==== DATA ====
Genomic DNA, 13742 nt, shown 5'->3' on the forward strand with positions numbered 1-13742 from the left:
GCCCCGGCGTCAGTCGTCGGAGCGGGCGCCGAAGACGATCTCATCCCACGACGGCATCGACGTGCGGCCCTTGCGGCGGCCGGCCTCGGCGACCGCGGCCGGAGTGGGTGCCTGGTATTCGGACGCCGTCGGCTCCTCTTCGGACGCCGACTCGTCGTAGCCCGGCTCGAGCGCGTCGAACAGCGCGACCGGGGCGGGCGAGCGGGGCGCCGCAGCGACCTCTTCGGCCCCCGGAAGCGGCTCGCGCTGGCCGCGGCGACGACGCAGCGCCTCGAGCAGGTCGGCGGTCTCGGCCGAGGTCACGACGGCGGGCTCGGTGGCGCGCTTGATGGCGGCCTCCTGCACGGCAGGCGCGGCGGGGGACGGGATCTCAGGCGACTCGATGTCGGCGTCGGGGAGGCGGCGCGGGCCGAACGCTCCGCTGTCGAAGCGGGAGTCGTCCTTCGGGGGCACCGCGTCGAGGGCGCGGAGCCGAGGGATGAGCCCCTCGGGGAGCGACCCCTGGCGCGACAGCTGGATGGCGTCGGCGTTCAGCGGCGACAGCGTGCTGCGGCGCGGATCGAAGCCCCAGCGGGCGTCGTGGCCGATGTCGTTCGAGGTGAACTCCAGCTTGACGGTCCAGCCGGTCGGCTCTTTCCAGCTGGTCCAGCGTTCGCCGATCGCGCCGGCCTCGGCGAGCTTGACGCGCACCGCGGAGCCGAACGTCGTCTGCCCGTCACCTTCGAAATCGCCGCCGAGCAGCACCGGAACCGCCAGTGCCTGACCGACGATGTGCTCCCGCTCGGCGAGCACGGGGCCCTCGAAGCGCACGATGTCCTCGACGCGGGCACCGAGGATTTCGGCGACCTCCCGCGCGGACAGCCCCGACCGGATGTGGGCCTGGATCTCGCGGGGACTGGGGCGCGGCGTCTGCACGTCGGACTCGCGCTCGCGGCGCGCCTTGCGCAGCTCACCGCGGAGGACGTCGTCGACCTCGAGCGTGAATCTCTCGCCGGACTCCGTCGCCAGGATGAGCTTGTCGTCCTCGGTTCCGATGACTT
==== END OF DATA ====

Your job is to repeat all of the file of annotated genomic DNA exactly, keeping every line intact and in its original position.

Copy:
Genomic DNA, 13742 nt, shown 5'->3' on the forward strand with positions numbered 1-13742 from the left:
GCCCCGGCGTCAGTCGTCGGAGCGGGCGCCGAAGACGATCTCATCCCACGACGGCATCGACGTGCGGCCCTTGCGGCGGCCGGCCTCGGCGACCGCGGCCGGAGTGGGTGCCTGGTATTCGGACGCCGTCGGCTCCTCTTCGGACGCCGACTCGTCGTAGCCCGGCTCGAGCGCGTCGAACAGCGCGACCGGGGCGGGCGAGCGGGGCGCCGCAGCGACCTCTTCGGCCCCCGGAAGCGGCTCGCGCTGGCCGCGGCGACGACGCAGCGCCTCGAGCAGGTCGGCGGTCTCGGCCGAGGTCACGACGGCGGGCTCGGTGGCGCGCTTGATGGCGGCCTCCTGCACGGCAGGCGCGGCGGGGGACGGGATCTCAGGCGACTCGATGTCGGCGTCGGGGAGGCGGCGCGGGCCGAACGCTCCGCTGTCGAAGCGGGAGTCGTCCTTCGGGGGCACCGCGTCGAGGGCGCGGAGCCGAGGGATGAGCCCCTCGGGGAGCGACCCCTGGCGCGACAGCTGGATGGCGTCGGCGTTCAGCGGCGACAGCGTGCTGCGGCGCGGATCGAAGCCCCAGCGGGCGTCGTGGCCGATGTCGTTCGAGGTGAACTCCAGCTTGACGGTCCAGCCGGTCGGCTCTTTCCAGCTGGTCCAGCGTTCGCCGATCGCGCCGGCCTCGGCGAGCTTGACGCGCACCGCGGAGCCGAACGTCGTCTGCCCGTCACCTTCGAAATCGCCGCCGAGCAGCACCGGAACCGCCAGTGCCTGACCGACGATGTGCTCCCGCTCGGCGAGCACGGGGCCCTCGAAGCGCACGATGTCCTCGACGCGGGCACCGAGGATTTCGGCGACCTCCCGCGCGGACAGCCCCGACCGGATGTGGGCCTGGATCTCGCGGGGACTGGGGCGCGGCGTCTGCACGTCGGACTCGCGCTCGCGGCGCGCCTTGCGCAGCTCACCGCGGAGGACGTCGTCGACCTCGAGCGTGAATCTCTCGCCGGACTCCGTCGCCAGGATGAGCTTGTCGTCCTCGGTTCCGATGACTT